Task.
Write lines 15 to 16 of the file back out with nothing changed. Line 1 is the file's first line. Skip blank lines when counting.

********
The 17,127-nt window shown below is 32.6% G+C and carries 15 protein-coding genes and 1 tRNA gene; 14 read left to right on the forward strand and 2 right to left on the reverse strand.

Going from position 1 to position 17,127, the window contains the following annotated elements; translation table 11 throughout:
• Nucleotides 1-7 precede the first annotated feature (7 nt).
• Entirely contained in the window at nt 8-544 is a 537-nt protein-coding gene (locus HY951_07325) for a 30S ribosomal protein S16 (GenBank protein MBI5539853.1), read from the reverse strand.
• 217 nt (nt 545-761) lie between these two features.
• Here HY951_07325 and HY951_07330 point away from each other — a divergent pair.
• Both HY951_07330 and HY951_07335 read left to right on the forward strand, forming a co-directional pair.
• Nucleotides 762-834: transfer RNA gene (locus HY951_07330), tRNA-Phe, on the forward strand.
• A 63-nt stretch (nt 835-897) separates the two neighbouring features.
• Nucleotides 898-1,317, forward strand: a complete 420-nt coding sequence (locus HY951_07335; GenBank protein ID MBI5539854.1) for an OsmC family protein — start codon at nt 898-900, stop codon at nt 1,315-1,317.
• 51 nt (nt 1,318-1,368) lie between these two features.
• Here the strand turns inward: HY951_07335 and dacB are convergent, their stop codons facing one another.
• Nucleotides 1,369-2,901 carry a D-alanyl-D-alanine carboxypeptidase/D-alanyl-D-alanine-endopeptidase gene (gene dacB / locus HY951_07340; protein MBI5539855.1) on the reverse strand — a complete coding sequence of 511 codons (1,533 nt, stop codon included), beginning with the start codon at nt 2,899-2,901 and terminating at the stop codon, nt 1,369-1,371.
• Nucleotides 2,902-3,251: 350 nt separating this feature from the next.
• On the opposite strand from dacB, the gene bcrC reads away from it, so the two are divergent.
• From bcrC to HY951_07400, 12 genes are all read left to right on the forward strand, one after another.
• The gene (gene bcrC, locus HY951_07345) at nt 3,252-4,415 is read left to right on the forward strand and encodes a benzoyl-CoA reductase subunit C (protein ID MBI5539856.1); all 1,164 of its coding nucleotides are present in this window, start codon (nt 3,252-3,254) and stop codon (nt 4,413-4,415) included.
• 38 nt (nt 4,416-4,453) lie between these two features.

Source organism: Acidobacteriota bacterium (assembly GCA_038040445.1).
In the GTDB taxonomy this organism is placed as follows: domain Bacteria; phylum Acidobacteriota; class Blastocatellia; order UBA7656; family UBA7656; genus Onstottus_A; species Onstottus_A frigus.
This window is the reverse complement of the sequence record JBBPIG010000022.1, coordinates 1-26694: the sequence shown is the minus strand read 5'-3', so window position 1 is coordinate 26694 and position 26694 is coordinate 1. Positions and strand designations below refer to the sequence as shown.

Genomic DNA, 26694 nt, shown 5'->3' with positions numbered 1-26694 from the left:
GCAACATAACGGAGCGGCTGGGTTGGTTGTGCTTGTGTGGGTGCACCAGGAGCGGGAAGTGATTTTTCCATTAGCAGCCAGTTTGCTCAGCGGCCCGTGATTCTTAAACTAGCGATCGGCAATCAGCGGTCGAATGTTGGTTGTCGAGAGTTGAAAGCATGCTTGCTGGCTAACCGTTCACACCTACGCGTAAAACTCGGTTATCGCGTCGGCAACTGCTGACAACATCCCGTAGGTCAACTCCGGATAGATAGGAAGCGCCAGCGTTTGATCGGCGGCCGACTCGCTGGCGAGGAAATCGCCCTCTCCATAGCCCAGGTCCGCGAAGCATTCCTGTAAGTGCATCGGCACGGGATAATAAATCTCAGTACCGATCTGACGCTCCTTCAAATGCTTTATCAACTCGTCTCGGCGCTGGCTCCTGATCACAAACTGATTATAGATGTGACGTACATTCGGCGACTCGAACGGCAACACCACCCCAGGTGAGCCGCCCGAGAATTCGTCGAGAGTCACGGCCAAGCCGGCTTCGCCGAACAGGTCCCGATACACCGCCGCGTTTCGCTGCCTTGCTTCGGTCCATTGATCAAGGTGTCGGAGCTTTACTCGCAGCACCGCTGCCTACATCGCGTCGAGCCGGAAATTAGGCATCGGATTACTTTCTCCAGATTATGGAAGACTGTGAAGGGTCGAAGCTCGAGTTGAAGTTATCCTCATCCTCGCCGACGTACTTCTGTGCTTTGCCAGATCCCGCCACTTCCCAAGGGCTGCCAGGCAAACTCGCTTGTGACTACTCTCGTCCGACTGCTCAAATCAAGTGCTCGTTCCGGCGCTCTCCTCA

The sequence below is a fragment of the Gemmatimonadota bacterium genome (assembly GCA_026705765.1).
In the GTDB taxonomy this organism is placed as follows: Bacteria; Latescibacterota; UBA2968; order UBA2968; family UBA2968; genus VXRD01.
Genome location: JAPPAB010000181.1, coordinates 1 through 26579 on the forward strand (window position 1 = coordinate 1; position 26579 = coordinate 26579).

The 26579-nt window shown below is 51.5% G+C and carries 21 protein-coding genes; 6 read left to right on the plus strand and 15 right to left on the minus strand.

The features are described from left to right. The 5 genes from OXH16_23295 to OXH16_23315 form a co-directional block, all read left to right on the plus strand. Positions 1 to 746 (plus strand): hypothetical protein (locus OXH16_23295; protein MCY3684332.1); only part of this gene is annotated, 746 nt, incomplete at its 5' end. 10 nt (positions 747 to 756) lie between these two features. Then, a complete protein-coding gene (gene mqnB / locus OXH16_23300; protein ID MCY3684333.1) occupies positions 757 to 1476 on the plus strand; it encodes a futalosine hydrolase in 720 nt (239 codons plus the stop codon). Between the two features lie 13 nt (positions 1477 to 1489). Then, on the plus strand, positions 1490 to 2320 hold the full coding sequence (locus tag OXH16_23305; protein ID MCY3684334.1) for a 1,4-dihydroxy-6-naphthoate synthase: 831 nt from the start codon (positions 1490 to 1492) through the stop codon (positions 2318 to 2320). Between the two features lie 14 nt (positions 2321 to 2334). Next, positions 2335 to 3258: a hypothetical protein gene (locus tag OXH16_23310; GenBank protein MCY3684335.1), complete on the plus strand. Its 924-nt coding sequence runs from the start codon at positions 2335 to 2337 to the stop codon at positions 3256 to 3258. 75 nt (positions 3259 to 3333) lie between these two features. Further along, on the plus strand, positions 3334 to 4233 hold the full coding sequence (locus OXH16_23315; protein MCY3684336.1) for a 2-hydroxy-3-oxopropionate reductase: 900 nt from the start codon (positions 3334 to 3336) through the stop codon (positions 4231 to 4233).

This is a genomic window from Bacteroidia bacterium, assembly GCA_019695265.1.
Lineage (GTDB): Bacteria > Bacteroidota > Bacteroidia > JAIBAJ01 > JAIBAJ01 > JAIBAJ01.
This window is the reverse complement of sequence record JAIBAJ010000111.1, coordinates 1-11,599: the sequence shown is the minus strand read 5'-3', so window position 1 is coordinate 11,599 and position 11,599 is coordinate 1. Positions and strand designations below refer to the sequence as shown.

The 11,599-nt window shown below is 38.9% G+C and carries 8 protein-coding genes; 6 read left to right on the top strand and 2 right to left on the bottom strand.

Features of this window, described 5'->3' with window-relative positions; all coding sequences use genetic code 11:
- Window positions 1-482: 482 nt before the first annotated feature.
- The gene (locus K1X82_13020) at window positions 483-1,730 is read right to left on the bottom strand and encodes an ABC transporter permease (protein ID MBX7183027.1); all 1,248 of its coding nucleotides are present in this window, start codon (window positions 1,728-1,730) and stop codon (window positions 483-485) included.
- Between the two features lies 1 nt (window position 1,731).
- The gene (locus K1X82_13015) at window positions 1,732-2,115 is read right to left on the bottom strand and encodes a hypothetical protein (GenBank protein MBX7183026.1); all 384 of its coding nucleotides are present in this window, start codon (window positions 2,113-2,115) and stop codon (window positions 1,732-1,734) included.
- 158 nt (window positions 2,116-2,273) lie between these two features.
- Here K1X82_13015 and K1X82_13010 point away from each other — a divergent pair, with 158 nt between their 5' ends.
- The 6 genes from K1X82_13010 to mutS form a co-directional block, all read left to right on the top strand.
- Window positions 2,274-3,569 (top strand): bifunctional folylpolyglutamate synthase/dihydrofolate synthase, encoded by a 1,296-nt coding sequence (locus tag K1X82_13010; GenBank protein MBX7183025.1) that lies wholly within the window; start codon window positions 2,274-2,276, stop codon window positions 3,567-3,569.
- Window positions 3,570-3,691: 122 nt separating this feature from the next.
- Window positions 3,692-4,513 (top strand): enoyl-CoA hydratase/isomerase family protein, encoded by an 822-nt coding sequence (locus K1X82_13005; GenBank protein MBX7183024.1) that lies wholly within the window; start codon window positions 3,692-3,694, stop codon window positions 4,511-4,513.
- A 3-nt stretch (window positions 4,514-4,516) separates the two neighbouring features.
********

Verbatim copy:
• On the opposite strand from dacB, the gene bcrC reads away from it, so the two are divergent.
• From bcrC to HY951_07400, 12 genes are all read left to right on the forward strand, one after another.